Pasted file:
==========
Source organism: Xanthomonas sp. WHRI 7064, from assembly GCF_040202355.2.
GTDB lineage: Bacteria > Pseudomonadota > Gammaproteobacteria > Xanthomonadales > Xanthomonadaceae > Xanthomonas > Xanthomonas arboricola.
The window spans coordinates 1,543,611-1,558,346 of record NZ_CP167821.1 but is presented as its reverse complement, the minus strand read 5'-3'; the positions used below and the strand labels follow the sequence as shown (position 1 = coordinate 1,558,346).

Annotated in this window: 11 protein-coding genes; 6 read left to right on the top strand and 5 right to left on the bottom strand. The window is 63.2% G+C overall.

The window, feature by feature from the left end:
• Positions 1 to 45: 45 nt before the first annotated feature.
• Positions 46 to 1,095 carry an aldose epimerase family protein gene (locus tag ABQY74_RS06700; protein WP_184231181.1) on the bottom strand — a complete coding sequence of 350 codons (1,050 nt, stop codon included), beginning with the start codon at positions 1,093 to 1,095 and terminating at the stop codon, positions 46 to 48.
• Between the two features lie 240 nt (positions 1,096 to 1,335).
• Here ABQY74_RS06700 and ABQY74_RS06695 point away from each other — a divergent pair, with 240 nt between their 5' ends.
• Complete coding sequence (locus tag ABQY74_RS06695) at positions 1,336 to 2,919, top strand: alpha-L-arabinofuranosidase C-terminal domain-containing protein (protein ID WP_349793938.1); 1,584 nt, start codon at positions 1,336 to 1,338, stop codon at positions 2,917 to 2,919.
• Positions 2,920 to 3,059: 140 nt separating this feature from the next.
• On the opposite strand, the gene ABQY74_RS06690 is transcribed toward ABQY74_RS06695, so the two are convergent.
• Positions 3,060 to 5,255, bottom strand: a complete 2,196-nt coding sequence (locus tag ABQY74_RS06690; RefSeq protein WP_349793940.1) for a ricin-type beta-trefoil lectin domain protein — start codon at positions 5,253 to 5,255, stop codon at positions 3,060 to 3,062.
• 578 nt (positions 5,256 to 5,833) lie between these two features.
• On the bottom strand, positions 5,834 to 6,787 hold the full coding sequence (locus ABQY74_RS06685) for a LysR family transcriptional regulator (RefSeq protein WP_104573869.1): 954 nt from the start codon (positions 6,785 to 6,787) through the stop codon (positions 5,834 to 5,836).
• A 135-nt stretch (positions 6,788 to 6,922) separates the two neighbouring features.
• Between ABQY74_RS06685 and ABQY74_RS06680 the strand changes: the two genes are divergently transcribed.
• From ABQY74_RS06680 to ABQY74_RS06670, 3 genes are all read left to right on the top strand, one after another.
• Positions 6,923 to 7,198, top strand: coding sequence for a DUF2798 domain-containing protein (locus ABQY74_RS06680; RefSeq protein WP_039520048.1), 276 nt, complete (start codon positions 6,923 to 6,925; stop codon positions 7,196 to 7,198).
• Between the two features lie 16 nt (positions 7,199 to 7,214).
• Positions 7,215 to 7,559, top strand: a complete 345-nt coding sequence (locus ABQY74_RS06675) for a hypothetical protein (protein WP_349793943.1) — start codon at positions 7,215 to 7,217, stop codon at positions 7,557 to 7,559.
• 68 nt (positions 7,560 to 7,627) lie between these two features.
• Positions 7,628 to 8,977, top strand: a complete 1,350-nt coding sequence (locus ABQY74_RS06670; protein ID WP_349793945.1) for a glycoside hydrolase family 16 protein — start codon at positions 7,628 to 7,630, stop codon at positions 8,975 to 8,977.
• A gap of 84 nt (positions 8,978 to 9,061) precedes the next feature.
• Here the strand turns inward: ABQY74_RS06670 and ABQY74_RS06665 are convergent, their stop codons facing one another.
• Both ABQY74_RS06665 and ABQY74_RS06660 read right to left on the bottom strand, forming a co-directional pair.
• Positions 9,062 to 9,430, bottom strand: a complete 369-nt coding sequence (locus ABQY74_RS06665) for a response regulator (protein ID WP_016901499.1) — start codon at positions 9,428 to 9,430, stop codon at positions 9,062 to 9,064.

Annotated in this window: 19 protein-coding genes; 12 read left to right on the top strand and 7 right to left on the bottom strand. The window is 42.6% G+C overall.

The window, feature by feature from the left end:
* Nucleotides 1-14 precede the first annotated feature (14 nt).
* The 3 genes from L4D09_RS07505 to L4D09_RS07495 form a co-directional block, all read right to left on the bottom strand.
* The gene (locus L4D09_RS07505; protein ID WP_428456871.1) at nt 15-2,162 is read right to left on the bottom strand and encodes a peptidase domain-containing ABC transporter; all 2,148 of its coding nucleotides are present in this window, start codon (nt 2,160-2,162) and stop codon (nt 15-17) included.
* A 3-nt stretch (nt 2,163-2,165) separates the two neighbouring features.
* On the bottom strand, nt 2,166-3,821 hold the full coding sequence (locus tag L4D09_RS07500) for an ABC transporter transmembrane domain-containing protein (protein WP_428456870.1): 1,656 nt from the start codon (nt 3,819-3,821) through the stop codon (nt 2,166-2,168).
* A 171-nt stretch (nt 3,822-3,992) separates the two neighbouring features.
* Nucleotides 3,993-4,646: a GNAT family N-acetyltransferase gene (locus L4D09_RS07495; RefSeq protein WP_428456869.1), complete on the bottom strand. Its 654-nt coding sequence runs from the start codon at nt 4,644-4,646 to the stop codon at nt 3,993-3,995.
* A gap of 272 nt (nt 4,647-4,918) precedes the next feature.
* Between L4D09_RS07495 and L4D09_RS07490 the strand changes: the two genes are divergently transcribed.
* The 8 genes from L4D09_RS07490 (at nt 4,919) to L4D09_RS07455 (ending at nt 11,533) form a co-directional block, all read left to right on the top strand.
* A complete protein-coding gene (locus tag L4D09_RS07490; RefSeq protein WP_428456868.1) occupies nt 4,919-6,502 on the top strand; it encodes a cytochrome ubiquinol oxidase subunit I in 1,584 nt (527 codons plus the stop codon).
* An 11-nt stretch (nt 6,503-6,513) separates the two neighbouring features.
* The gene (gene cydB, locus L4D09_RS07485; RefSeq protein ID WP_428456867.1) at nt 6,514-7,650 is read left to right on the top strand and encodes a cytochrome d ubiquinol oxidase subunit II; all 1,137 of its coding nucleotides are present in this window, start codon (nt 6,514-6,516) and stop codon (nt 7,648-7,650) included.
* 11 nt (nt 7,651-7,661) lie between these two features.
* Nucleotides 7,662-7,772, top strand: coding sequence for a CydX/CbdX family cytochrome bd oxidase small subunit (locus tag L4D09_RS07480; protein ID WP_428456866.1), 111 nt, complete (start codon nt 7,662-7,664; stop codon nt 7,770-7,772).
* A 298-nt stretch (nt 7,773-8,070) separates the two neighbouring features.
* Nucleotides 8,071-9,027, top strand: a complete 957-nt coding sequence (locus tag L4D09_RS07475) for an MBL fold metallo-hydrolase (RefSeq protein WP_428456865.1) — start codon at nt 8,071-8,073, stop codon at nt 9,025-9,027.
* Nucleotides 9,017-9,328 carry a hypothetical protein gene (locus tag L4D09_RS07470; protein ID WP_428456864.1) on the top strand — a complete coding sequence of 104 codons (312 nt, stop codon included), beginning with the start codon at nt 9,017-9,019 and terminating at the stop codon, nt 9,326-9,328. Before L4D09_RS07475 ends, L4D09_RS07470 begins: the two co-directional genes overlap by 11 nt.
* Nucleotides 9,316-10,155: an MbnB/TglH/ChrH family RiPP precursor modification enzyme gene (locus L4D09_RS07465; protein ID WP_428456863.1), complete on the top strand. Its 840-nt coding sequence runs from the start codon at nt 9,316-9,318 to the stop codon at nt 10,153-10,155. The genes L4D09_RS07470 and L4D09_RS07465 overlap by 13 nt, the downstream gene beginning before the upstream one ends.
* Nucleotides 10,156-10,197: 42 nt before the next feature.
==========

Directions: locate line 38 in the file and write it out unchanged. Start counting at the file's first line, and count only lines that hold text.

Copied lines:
* Between L4D09_RS07495 and L4D09_RS07490 the strand changes: the two genes are divergently transcribed.